If you ended up sitting through the entire video presentation, which was like 40 minutes long, then you may have started to figure out what these “Congressional Checks” are that he is talking about. He never gives you a straight answer at all throughout the entire presentation but there are a few clues that you may have caught.

He tells you that there are “fiscally transparent entities” that are benefiting from this new tax provision and are required to make regular payments to their partners. He also says that “nothing is guaranteed” and that “all investing carries risk”.

Yes you heard me correct.… He is now talking about investing which he never mentioned once before. Why is he talking about investing? I thought all I have to do was add my name to some list to begin collecting these checks? After all that is what he tells you early on.

“Congressional Checks” Do Not Exist

As I’ve been saying, these “Congressional Checks” do not exist. They are just a name that Zach made up as part of his luring sales pitch to sucker people in. The same goes for the BS “freedom checks” sales pitch that you may have heard.

The truth is that these checks he is talking about are really dividend payments that you are able to collect from investing in company stocks. Misleading isn’t it? The whole time you were led to believe that you could easily collect of these checks by adding your name to a list and now you find out that this whole thing is about investing in stocks and collecting dividends.

Zach’s Free Book “Congress’ Secret $1.17 Trillion Giveaway”

In Zach’s book he identifies some of these entities that you can invest in which will supposedly pay out the highest dividend, or what he calls “Congressional Checks”.

This book is given away for free and he told you that you will be shown exactly how to collect these checks. He tells you that this book will not be sold anywhere in that he wants to keep it a secret that only a small group of people know about. But of course this is just another pile of BS that he feeds you wish doesn’t make any sense because their advertising this opportunity everywhere.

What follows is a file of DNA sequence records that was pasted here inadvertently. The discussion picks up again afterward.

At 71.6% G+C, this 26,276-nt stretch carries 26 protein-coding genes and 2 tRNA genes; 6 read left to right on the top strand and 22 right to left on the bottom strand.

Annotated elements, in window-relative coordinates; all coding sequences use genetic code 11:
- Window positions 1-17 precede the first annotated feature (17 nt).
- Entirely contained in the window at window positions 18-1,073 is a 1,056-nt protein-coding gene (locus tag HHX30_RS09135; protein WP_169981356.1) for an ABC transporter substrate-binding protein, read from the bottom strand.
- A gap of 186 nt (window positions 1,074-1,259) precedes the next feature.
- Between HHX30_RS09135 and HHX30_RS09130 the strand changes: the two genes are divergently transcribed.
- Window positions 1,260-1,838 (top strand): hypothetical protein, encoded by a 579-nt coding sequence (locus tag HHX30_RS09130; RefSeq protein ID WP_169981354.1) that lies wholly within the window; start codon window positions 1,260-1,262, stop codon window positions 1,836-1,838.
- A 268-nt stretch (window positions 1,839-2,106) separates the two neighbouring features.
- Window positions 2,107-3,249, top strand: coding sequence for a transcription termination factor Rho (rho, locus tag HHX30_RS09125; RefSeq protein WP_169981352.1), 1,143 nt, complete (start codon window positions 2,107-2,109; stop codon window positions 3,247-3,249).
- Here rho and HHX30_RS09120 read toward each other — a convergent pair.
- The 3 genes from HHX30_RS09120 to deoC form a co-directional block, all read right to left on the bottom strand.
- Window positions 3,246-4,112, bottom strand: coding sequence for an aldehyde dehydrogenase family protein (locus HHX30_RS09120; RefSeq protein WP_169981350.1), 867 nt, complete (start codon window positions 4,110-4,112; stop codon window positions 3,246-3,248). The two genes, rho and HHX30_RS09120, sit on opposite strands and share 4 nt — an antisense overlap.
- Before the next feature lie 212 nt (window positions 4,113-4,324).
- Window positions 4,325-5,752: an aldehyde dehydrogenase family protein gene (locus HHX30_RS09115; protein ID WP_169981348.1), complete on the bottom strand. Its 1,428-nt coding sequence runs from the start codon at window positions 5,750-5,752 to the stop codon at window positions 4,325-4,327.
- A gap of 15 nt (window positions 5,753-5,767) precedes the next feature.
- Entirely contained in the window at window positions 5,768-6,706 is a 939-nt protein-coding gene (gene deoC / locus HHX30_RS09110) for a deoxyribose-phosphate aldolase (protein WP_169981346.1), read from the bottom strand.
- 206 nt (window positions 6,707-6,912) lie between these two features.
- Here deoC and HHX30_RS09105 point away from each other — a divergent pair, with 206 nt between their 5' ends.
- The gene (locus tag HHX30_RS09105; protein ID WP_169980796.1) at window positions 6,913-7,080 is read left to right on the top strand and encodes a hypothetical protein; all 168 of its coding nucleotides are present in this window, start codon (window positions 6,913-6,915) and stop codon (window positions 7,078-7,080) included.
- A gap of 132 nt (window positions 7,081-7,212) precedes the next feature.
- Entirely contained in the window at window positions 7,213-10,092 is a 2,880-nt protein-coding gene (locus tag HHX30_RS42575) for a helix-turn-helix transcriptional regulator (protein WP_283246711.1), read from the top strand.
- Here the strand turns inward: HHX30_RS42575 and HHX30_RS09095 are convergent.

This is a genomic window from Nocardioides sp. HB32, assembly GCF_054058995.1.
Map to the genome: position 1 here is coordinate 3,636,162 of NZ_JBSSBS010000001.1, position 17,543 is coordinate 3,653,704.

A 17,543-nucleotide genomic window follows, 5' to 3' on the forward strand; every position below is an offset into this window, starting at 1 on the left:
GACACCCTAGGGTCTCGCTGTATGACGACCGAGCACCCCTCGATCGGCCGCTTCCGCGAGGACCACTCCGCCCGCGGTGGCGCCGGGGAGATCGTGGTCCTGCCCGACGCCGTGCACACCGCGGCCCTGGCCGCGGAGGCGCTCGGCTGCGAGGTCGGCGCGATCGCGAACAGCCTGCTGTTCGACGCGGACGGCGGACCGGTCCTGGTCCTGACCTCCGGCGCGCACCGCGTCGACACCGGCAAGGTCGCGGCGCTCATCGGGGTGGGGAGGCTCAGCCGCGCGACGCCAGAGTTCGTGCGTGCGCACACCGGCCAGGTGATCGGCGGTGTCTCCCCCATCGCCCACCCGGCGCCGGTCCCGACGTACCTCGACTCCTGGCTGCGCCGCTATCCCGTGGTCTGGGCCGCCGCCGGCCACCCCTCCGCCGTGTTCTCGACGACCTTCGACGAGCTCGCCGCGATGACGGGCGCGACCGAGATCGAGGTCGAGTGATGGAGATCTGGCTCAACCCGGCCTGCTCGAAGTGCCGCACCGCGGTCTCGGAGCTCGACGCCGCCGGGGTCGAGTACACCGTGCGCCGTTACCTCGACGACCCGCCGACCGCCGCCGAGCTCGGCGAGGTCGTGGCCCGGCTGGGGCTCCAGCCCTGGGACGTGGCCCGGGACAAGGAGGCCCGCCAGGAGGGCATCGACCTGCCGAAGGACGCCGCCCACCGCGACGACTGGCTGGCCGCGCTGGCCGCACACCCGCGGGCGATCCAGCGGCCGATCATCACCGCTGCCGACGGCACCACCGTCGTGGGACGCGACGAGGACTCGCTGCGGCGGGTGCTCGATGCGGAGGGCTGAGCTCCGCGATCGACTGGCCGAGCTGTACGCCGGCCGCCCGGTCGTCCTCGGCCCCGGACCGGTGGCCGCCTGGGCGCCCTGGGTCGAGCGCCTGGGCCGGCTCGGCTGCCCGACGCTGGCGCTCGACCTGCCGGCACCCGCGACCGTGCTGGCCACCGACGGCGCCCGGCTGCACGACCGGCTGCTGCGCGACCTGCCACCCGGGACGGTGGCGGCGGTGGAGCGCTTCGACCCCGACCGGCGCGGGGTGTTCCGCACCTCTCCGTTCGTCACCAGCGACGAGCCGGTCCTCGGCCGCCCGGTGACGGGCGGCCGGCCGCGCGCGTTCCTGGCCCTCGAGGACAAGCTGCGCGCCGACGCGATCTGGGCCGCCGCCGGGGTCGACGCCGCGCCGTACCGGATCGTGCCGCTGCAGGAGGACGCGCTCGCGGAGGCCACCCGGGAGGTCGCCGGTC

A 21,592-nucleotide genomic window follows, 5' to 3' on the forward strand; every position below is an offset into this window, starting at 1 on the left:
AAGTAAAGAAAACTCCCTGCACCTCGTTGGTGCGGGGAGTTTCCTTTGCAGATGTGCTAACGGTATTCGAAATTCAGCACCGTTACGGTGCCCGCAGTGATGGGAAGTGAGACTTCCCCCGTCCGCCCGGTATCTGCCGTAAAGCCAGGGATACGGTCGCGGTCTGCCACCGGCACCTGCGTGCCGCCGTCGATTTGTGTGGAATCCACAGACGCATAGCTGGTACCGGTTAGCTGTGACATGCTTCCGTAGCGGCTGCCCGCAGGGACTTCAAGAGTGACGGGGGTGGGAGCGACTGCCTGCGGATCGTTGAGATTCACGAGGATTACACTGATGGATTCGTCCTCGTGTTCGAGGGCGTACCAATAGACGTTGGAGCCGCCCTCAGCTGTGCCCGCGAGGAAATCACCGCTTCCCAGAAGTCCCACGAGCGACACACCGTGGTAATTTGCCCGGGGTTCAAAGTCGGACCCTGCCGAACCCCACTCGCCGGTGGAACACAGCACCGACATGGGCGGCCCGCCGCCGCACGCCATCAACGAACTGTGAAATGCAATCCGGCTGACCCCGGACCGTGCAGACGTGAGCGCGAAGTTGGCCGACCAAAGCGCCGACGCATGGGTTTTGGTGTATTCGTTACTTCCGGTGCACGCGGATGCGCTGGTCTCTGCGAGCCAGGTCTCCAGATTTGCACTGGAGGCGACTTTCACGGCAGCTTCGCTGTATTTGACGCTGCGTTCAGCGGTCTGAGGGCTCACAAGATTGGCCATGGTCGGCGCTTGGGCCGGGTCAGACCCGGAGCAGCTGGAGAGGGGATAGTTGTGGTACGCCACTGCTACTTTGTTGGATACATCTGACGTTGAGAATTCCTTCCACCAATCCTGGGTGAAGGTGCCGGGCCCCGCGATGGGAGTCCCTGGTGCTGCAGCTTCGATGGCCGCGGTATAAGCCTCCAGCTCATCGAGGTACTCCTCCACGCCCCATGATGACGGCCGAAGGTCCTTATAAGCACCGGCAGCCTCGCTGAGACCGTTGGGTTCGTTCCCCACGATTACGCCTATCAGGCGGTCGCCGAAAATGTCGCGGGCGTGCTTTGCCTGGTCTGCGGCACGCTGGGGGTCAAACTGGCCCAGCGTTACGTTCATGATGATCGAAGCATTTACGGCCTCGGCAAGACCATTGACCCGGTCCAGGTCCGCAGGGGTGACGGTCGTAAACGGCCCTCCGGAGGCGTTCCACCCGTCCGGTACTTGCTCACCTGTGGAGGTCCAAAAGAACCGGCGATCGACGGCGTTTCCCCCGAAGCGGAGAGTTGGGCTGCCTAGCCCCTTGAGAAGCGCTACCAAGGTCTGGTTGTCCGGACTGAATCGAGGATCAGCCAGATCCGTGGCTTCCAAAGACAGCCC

The book supposedly has a $39 value but all you to do is pay a $4.95 processing fee.

Why is he giving away this book for free and only requiring you to pay a processing fee? Well because this book is just used as a way to get people to sign up for “Lifetime Income Report”, which is an investment newsletter that Zachary Scheidt is the editor of. You will be signed up for a 30 day free trial of this newsletter and if you do not cancel before the trial is up you will be charged for an entire year, which is where they make all their money.

A Look at Lifetime Income Report

Lifetime Income Report is a subscription-based newsletter published by Agora Financial (which is well known for shady marketing tactics like this by the way). The subscription is purchased on a yearly basis and with that you will receive 12 copies of the newsletter, one every month. Each copy will provide investment advice and look into a new investment opportunity. As a subscriber you will also receive email alerts if there are any immediate actions that need to be taken for recommended investments.

I actually wrote a review of Lifetime Income Report already, and the newsletter itself doesn’t seem to be all that bad, the main problem seems to be from the ridiculous sales tactics used to get people to buy into it.

Is This All a Scam?

Well I guess that would depend on what your definition of a scam is. If your definition of a scam is something that provides zero value then this would not be a scam because there is some value provided here. But if your definition of a scam is something that is deceptive and extremely misleading then this would be considered a scam.

The truth is that there is value provided in Zach’s Free book and the Lifetime Income Report newsletter. Zach is very experienced and really was a hedge fund manager as he stated. So he definitely is someone that has the ability to provide good advice. However… People are lured into this opportunity in a very deceptive way. You are lured in thinking that you are going to be collecting these checks by signing up to some list and what is really going on here is you are getting signed up for his newsletter service, which has absolutely nothing to do with collecting checks in this manner.